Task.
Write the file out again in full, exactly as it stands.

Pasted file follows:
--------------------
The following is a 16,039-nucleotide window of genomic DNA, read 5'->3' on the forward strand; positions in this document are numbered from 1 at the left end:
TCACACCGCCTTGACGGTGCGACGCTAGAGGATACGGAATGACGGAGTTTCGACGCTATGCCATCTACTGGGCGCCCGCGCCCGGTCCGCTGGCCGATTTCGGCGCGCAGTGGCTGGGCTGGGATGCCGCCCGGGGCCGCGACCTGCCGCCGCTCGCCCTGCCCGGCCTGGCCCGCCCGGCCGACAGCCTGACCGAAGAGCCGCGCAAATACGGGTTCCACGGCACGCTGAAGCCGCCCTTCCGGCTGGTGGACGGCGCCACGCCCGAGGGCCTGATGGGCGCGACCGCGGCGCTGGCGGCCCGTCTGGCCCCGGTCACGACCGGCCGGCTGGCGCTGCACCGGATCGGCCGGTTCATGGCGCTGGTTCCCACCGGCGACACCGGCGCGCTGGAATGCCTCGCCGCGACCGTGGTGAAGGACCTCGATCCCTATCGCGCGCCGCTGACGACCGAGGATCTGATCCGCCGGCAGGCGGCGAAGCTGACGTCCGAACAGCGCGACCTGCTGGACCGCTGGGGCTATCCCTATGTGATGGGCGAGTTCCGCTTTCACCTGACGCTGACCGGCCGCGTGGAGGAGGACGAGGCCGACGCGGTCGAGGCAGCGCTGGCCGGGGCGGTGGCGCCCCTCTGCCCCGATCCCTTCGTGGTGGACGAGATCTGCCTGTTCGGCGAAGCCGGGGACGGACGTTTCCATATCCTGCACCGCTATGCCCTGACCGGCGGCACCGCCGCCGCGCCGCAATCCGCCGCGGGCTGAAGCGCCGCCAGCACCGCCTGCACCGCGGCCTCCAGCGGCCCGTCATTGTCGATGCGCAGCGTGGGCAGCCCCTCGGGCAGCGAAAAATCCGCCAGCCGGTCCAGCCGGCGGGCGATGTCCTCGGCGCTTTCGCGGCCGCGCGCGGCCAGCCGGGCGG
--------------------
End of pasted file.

The following is a 16,039-nucleotide window of genomic DNA, read 5'->3' on the forward strand; positions in this document are numbered from 1 at the left end:
TCACACCGCCTTGACGGTGCGACGCTAGAGGATACGGAATGACGGAGTTTCGACGCTATGCCATCTACTGGGCGCCCGCGCCCGGTCCGCTGGCCGATTTCGGCGCGCAGTGGCTGGGCTGGGATGCCGCCCGGGGCCGCGACCTGCCGCCGCTCGCCCTGCCCGGCCTGGCCCGCCCGGCCGACAGCCTGACCGAAGAGCCGCGCAAATACGGGTTCCACGGCACGCTGAAGCCGCCCTTCCGGCTGGTGGACGGCGCCACGCCCGAGGGCCTGATGGGCGCGACCGCGGCGCTGGCGGCCCGTCTGGCCCCGGTCACGACCGGCCGGCTGGCGCTGCACCGGATCGGCCGGTTCATGGCGCTGGTTCCCACCGGCGACACCGGCGCGCTGGAATGCCTCGCCGCGACCGTGGTGAAGGACCTCGATCCCTATCGCGCGCCGCTGACGACCGAGGATCTGATCCGCCGGCAGGCGGCGAAGCTGACGTCCGAACAGCGCGACCTGCTGGACCGCTGGGGCTATCCCTATGTGATGGGCGAGTTCCGCTTTCACCTGACGCTGACCGGCCGCGTGGAGGAGGACGAGGCCGACGCGGTCGAGGCAGCGCTGGCCGGGGCGGTGGCGCCCCTCTGCCCCGATCCCTTCGTGGTGGACGAGATCTGCCTGTTCGGCGAAGCCGGGGACGGACGTTTCCATATCCTGCACCGCTATGCCCTGACCGGCGGCACCGCCGCCGCGCCGCAATCCGCCGCGGGCTGAAGCGCCGCCAGCACCGCCTGCACCGCGGCCTCCAGCGGCCCGTCATTGTCGATGCGCAGCGTGGGCAGCCCCTCGGGCAGCGAAAAATCCGCCAGCCGGTCCAGCCGGCGGGCGATGTCCTCGGCGCTTTCGCGGCCGCGCGCGGCCAGCCGGGCGG